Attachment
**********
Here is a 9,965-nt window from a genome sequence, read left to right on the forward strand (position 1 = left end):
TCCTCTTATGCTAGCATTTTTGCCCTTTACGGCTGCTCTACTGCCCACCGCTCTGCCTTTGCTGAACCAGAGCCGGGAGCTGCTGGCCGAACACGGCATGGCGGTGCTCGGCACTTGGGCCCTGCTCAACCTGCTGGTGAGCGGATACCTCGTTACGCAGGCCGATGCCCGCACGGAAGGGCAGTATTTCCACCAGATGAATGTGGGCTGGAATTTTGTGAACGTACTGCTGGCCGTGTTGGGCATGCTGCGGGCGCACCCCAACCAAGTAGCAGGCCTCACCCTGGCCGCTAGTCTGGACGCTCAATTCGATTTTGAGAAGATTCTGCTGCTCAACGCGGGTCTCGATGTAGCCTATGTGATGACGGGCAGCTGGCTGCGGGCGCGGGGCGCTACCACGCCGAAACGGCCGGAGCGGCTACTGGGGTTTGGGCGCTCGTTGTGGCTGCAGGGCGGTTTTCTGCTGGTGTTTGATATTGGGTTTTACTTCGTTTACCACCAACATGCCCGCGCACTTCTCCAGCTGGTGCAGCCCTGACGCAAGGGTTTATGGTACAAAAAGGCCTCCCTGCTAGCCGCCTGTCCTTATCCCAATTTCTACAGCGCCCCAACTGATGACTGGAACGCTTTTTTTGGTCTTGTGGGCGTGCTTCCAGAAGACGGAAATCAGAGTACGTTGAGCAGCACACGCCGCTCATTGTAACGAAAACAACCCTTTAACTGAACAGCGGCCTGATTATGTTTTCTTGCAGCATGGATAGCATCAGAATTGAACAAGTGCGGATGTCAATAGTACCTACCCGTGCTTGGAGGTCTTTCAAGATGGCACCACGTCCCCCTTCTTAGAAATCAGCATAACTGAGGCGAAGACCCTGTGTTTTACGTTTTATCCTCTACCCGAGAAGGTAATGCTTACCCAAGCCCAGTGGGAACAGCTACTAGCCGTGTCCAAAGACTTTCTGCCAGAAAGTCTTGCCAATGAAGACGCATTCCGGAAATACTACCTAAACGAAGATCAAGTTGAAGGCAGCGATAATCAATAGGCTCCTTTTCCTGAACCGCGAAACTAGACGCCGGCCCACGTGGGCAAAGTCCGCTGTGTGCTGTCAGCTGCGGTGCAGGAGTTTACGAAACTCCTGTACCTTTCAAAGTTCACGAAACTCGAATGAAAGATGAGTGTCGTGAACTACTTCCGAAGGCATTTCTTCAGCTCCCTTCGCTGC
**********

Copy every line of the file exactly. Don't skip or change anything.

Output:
Here is a 9,965-nt window from a genome sequence, read left to right on the forward strand (position 1 = left end):
TCCTCTTATGCTAGCATTTTTGCCCTTTACGGCTGCTCTACTGCCCACCGCTCTGCCTTTGCTGAACCAGAGCCGGGAGCTGCTGGCCGAACACGGCATGGCGGTGCTCGGCACTTGGGCCCTGCTCAACCTGCTGGTGAGCGGATACCTCGTTACGCAGGCCGATGCCCGCACGGAAGGGCAGTATTTCCACCAGATGAATGTGGGCTGGAATTTTGTGAACGTACTGCTGGCCGTGTTGGGCATGCTGCGGGCGCACCCCAACCAAGTAGCAGGCCTCACCCTGGCCGCTAGTCTGGACGCTCAATTCGATTTTGAGAAGATTCTGCTGCTCAACGCGGGTCTCGATGTAGCCTATGTGATGACGGGCAGCTGGCTGCGGGCGCGGGGCGCTACCACGCCGAAACGGCCGGAGCGGCTACTGGGGTTTGGGCGCTCGTTGTGGCTGCAGGGCGGTTTTCTGCTGGTGTTTGATATTGGGTTTTACTTCGTTTACCACCAACATGCCCGCGCACTTCTCCAGCTGGTGCAGCCCTGACGCAAGGGTTTATGGTACAAAAAGGCCTCCCTGCTAGCCGCCTGTCCTTATCCCAATTTCTACAGCGCCCCAACTGATGACTGGAACGCTTTTTTTGGTCTTGTGGGCGTGCTTCCAGAAGACGGAAATCAGAGTACGTTGAGCAGCACACGCCGCTCATTGTAACGAAAACAACCCTTTAACTGAACAGCGGCCTGATTATGTTTTCTTGCAGCATGGATAGCATCAGAATTGAACAAGTGCGGATGTCAATAGTACCTACCCGTGCTTGGAGGTCTTTCAAGATGGCACCACGTCCCCCTTCTTAGAAATCAGCATAACTGAGGCGAAGACCCTGTGTTTTACGTTTTATCCTCTACCCGAGAAGGTAATGCTTACCCAAGCCCAGTGGGAACAGCTACTAGCCGTGTCCAAAGACTTTCTGCCAGAAAGTCTTGCCAATGAAGACGCATTCCGGAAATACTACCTAAACGAAGATCAAGTTGAAGGCAGCGATAATCAATAGGCTCCTTTTCCTGAACCGCGAAACTAGACGCCGGCCCACGTGGGCAAAGTCCGCTGTGTGCTGTCAGCTGCGGTGCAGGAGTTTACGAAACTCCTGTACCTTTCAAAGTTCACGAAACTCGAATGAAAGATGAGTGTCGTGAACTACTTCCGAAGGCATTTCTTCAGCTCCCTTCGCTGC